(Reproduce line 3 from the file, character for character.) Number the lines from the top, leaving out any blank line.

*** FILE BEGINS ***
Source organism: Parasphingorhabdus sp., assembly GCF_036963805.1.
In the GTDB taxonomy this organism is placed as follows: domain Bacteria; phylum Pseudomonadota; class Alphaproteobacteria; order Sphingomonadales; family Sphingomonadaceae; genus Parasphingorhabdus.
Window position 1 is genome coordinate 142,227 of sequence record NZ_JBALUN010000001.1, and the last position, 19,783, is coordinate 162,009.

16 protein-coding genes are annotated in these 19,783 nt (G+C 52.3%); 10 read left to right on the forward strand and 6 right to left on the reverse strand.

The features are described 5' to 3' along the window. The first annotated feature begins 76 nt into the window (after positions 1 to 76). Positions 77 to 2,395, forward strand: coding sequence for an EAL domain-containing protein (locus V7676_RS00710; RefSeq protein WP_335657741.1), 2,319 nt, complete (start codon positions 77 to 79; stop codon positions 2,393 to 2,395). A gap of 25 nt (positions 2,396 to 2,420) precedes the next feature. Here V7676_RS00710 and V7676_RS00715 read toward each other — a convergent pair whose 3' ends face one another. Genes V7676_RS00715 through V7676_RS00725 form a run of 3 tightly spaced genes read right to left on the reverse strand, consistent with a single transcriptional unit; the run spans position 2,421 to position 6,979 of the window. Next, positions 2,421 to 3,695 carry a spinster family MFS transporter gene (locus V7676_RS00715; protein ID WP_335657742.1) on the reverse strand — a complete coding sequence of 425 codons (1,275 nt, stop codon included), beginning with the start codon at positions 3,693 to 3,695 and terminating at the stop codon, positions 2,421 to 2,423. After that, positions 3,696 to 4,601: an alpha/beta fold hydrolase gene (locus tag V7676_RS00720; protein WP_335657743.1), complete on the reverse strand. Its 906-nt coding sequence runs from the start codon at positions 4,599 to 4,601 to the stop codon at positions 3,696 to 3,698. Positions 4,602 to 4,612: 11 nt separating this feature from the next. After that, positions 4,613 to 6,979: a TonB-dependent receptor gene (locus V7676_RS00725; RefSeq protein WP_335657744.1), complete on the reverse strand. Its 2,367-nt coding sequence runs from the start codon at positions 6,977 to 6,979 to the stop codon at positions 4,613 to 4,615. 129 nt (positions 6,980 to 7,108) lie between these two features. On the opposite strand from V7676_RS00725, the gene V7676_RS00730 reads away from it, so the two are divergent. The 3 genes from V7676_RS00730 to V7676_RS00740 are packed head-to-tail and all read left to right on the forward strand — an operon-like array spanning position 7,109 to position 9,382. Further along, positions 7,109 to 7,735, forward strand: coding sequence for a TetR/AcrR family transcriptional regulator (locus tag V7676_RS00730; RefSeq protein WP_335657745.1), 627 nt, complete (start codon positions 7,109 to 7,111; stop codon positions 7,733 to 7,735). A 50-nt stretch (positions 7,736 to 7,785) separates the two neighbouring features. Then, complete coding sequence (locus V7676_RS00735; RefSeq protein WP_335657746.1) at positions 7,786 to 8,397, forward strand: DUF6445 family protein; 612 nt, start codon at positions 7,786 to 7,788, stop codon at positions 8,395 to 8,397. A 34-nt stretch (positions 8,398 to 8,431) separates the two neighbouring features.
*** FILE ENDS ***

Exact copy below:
Window position 1 is genome coordinate 142,227 of sequence record NZ_JBALUN010000001.1, and the last position, 19,783, is coordinate 162,009.